What are the most common health risks old age (60+) comes with and what is the best way to steer clear of them?
There are multiple health risks which occur with old age. A special branch of geriatric science is designed to describe and discuss such problems. Visible signs of aging are graying of hair and wrinkling of the face, among others. But apart from that every part of the body undergoes degenerative changes. Cataracts in eyes, which impair vision, is one of them. Visual problems are further aggravated by weakness of eye muscles. Reduced hearing is yet another problem due to aging.
Due to joints stiffness setting in, one suffers from multiple joint pains. This is common in shoulders, hips, knees, backbone, which are the weight bearing joints of the body. Weakening of bones adds on to the pain.
Enlarged prostate in men, prolapsed uterine in women are gender specific problems of aging. Apart from these, there is reduced appetite and digestion. Bowels tend to become sluggish. Sleep is also reduced. Reflexes are reduced, balancing system of body is weakened thus reducing sharpness and alertness, while walking. Lack of productive work can make an old person feel depressed and lack of companionship leads to loneliness.
At what age one would start getting these problems and how severe depends on one’s life style factors over years and hereditary factors as well. Prevention of multiple health related problems in old age lies in following healthy habits in young age.
Taking a balanced diet from an early age keeps bones, tissues and muscles healthy and strong till later in life. This should include plenty of fresh green vegetables, fruits, whole grains, nuts, fish and healthy milk products. Regular physical exercise keeps joints supple and reduces severity of arthritis. Correct working postures are also helpful in this regard.
Alcohol, tobacco and other addicting substances are harmful in multiple ways and best avoided. It is also important to for an individual to continue doing something creative, whatever possible as per their skills and circumstances. This keeps them mentally happy. Family and friends ought to see he does not feel lonely. Thus a person can keep healthy at 60+ age also.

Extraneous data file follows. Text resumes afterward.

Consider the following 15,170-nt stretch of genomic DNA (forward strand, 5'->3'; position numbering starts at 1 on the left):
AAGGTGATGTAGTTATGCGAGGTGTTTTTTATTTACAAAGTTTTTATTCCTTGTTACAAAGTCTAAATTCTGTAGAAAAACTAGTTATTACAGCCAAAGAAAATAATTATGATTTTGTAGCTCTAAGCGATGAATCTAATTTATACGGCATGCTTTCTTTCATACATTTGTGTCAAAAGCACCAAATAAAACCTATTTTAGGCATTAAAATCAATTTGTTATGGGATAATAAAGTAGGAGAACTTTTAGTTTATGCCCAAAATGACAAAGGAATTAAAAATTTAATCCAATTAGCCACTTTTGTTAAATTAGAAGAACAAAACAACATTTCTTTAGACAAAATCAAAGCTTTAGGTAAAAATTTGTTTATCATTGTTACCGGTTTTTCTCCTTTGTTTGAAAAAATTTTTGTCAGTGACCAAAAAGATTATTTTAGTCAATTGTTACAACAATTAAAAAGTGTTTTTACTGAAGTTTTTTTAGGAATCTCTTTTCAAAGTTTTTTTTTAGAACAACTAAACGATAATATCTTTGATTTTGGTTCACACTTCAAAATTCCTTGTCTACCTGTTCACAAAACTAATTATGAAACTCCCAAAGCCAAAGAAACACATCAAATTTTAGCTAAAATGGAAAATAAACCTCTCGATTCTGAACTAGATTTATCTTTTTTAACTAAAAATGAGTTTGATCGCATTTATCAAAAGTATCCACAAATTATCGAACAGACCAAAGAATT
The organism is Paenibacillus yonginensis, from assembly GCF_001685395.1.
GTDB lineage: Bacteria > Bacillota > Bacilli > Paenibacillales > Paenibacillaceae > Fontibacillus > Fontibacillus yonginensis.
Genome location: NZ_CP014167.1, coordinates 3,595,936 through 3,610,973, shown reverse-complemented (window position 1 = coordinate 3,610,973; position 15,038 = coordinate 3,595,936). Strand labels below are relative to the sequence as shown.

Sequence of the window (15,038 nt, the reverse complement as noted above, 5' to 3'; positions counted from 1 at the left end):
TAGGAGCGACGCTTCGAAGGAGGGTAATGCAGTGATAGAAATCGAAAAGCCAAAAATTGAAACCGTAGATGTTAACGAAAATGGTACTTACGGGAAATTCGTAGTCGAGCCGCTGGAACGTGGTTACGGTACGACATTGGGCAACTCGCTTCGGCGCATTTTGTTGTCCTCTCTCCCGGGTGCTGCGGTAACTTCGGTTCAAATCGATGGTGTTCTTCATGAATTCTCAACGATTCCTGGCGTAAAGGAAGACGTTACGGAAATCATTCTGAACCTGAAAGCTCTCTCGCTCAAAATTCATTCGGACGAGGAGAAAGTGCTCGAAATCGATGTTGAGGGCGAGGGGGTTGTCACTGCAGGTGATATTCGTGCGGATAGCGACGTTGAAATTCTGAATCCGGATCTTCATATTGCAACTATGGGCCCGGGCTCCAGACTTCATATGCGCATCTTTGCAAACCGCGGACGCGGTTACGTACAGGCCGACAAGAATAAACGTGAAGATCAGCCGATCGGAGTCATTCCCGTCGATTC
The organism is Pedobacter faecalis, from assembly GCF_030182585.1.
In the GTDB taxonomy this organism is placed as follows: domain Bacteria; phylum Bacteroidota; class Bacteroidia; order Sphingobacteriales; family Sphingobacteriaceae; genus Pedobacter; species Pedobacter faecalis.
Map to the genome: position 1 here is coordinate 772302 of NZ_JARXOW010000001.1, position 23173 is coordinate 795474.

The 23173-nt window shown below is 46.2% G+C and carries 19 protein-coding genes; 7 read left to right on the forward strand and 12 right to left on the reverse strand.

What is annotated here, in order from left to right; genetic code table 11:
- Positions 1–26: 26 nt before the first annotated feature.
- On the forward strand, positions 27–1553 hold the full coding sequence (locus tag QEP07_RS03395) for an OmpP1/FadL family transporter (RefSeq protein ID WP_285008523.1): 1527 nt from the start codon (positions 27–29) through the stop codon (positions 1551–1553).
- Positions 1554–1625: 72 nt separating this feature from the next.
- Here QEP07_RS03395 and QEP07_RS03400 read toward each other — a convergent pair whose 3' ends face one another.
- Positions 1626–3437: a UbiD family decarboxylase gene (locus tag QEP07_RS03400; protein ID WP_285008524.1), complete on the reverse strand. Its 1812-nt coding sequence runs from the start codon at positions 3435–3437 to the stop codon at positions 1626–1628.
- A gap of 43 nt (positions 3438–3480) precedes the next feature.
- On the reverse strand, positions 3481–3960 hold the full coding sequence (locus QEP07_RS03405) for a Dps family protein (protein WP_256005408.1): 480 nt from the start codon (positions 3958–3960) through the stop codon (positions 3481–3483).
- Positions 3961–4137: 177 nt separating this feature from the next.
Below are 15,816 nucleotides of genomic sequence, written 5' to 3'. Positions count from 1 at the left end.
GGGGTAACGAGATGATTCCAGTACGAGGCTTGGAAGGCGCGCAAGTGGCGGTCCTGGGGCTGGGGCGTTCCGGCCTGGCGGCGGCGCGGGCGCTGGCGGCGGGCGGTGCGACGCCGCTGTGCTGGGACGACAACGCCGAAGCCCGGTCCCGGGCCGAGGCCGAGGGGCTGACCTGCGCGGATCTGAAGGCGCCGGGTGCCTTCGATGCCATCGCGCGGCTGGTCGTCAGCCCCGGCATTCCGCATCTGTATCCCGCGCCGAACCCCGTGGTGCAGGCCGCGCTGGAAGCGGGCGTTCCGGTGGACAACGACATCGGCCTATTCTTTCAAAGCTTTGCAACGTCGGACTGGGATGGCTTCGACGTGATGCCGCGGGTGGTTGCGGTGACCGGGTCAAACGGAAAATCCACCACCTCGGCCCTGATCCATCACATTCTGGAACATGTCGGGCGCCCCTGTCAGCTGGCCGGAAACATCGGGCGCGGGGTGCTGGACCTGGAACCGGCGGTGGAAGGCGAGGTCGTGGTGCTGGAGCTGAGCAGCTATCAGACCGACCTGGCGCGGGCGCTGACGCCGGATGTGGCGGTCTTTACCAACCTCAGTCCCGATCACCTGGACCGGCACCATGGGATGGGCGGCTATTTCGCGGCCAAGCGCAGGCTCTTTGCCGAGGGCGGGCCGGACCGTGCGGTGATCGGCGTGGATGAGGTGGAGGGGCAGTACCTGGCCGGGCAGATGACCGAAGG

I am from a very strict religious family, but I am a bit uncomfortable with some of the practices we engage in especially those that I think can pose health complications like compulsory fasting. So I have been wondering what the ideal age is for children to engage in fasting.
It is indeed a very sensitive question. The brain needs glucose for healthy functioning, which is provided by food. If fasting is prolonged, one can develop memory disturbances or altered consciousness, so fat is mobilised from the body to provide energy, proteins start getting converted into calories. Thus one can have wasting of muscles causing weakness. Not drinking water for long hours can lead to dehydration.
Electrolyte imbalance induced by not eating or drinking can cause disturbances of heart rhythm or muscular weakness. Thus fasting can have serious consequences for the body. This is more so in case of children, whose bodies are growing and are still not so strong.
Therefore, the ideal time to start fasting is around adolescence. Precise time should be judged by the child’s physical stamina, his eating habits, his daily time table regarding studies and physical work. Initially the fasting can be restricted to few hours, say skipping just one meal. Water and drinks should be allowed initially.